Expert Music Career Advice For DIY Musicians

How to Get Your Music Featured on Blogs, Part 3: The 16-Week Schedule You Need

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A version of this article originally appeared on Sunshine Promotion.

 

Catch up on parts one and two of this series to learn the truth about what bloggers are actually looking for and exactly what to send them to maximize your chances of coverage.

Alright, so we've talked about why music blogs write about what they do, why you shouldn't be eager to put your music out there without some planning, why exclusivity matters, what kinds of stories you should be telling, and where your music should be hosted. Phew! What's next? I've put together an album release schedule of sorts that will help you organize your thoughts and plans to successfully release your music. I like to take things slowly to not get overwhelmed by the size of a full campaign.

Week one

Decide on the singles, videos, and tour dates you'll be promoting, and focus on one at a time. Taking on too much at once can be overwhelming and could mean you drop the ball on one or more facets of the overall campaign. The first week should also be used to prepare all of the assets we talked about earlier (biography, press photos, streaming links, etc.).

[Find out whether a "focused" or "comprehensive" campaign is right for you.]

Week two

If it's your first time promoting your own music, I suggest finding 100 to 150 music blogs and magazines that you'd be interested in having cover your story. Obviously, you won't get on all of them, but if five to 10 percent of them respond, you'll be on a good start for your next release.

Week three

Design a release schedule for the next three months. Your release schedule should have something coming out every two to three weeks (traditionally). That means having a new single or video ready for release at regular intervals so you can always be chasing new press opportunities from the 100 to 150 press outlets you chose in the previous week. Sending emails to the same publications for multiple debut opportunities increases your name recognition and could eventually lead to a placement.

Week four

It's almost time to start emailing, but before you get the ball moving you should mail out any physical copies of your album for review by magazines and "get your ducks in a row." This involves double-checking that all of your press materials are ready on your band's website, all of your streaming music and video links are still active, and that your contact information for bloggers is accurate.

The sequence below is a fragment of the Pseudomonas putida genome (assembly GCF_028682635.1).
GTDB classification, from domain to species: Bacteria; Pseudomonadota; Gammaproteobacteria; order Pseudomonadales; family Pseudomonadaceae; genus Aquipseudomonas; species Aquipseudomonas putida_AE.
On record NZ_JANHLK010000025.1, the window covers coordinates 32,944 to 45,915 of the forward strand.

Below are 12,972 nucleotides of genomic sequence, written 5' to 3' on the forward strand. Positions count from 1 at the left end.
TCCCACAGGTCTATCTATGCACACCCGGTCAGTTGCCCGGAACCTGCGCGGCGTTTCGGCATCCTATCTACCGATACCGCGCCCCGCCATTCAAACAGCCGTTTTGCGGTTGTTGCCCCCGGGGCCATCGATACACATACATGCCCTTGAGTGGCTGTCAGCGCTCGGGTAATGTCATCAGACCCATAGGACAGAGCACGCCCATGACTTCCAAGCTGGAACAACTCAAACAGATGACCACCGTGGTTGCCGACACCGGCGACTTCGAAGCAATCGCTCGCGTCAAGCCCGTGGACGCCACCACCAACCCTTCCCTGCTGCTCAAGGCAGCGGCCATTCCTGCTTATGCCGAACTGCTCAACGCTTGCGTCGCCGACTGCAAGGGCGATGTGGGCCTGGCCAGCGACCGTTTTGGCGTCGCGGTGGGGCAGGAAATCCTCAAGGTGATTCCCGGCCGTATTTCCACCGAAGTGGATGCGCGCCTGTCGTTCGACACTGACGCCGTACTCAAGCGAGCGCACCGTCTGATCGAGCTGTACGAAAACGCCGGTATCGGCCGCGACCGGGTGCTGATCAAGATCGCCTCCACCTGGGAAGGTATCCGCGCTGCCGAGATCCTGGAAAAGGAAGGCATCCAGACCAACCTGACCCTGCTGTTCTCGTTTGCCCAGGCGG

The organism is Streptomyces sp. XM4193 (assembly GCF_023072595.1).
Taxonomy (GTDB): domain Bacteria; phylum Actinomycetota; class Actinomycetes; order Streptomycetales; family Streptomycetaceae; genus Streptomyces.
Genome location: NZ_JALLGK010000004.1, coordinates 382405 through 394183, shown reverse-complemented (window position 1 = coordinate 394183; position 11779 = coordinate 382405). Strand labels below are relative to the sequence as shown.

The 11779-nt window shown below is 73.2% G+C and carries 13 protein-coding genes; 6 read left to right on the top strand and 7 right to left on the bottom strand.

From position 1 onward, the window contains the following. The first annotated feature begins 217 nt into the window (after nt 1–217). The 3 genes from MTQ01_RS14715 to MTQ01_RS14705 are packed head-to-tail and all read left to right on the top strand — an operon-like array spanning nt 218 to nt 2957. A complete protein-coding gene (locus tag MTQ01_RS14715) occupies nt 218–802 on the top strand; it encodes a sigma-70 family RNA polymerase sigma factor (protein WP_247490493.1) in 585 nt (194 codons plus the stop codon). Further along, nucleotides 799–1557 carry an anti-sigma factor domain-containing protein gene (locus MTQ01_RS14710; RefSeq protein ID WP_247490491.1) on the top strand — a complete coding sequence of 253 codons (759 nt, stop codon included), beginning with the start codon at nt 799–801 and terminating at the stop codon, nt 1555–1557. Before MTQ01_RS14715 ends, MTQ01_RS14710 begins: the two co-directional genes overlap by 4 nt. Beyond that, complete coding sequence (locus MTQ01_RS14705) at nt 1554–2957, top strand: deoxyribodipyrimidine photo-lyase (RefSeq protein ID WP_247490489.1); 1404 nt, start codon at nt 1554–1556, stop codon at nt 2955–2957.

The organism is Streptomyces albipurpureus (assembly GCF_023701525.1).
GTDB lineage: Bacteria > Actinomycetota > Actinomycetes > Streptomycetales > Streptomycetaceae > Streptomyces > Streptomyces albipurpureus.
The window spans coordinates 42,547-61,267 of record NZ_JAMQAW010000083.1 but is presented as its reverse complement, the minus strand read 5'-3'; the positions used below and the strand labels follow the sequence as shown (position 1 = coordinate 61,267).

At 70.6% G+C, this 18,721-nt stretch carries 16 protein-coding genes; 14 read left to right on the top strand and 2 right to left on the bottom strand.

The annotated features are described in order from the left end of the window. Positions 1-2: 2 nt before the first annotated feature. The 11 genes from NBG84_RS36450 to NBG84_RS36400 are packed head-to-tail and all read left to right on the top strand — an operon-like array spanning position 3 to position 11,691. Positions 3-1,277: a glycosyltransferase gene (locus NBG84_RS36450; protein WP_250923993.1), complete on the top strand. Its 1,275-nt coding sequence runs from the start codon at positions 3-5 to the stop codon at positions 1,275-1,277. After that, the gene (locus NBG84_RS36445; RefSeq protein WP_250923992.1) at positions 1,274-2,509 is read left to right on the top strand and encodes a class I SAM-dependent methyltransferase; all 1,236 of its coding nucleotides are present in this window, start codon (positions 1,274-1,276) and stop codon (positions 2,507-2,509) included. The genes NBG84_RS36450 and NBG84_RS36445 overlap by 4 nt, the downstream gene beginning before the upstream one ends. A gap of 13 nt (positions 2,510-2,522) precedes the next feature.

Weeks five through eight

Now the fun begins. You can use week five to email 10 to 15 blogs every few days to ask if they'd like to debut the first single from your new album or your new music video, etc. Don't email more than 10 to 15 at a time. What if you hear back from a major publication like Pitchfork on that Wednesday with a "yes, we'd love to debut the song"? It would suck to email 150 music blogs, get 20 "yes" replies to your debut request and have to tell 19 of them that you're backing out of your offer. In weeks six through eight, you'll continue emailing publications of varying sizes to try and land an elusive debut placement. Remember, this may just be in your local fan-zine!

[How to Craft Your Band's Pitch for 5 Types of Media Outlets]

Weeks nine through 12

Leverage the success in the last step to tell all of the 100 to 150 music bloggers in your target list about the successful coverage you got, and ask if they'd also be interested in covering that same song! If Pitchfork likes it, they might also, right? After you've gotten your first debut and told all of the other bloggers about your success to see if they'd also like to listen to your song and feature it on their own music blogs, start using song number two or video number two for another debut. At this point, you'll probably start to hear back from some of the blogs that ignored your first request. You may start seeing "no thanks" or "maybe," but nothing definitive. Remember to follow up!

Weeks 13 through 16

The last four weeks of your promotional campaign will help you tie off any loose ends. You've now debuted (hopefully) two pieces of content for your new album or project and are working on landing some final press. Follow up with everyone you can to squeeze all of the promotional life you can out of the last two pieces of content and use a final song, video, or big show announcement to drum up final coverage. Leverage all of the previous mentions you've gotten into doing everything just short of begging for a major press outlet to cover your band. If you've gotten your local newspaper and a big-ish music blog to write about you, make a push for the publications you thought may be out of your reach!

 

This series has finished! Check out the remaining two parts:

You can also check out "Ask a Music Journalist" for some firsthand advice from the other side of the desk.

 

Nicholas David is the founder of Sunshine Promotion, a boutique music marketing and publicity agency based in Orlando, FL. Its roster has seen coverage in both local and national music publications and song placements on MTV, FOX, and CNN.

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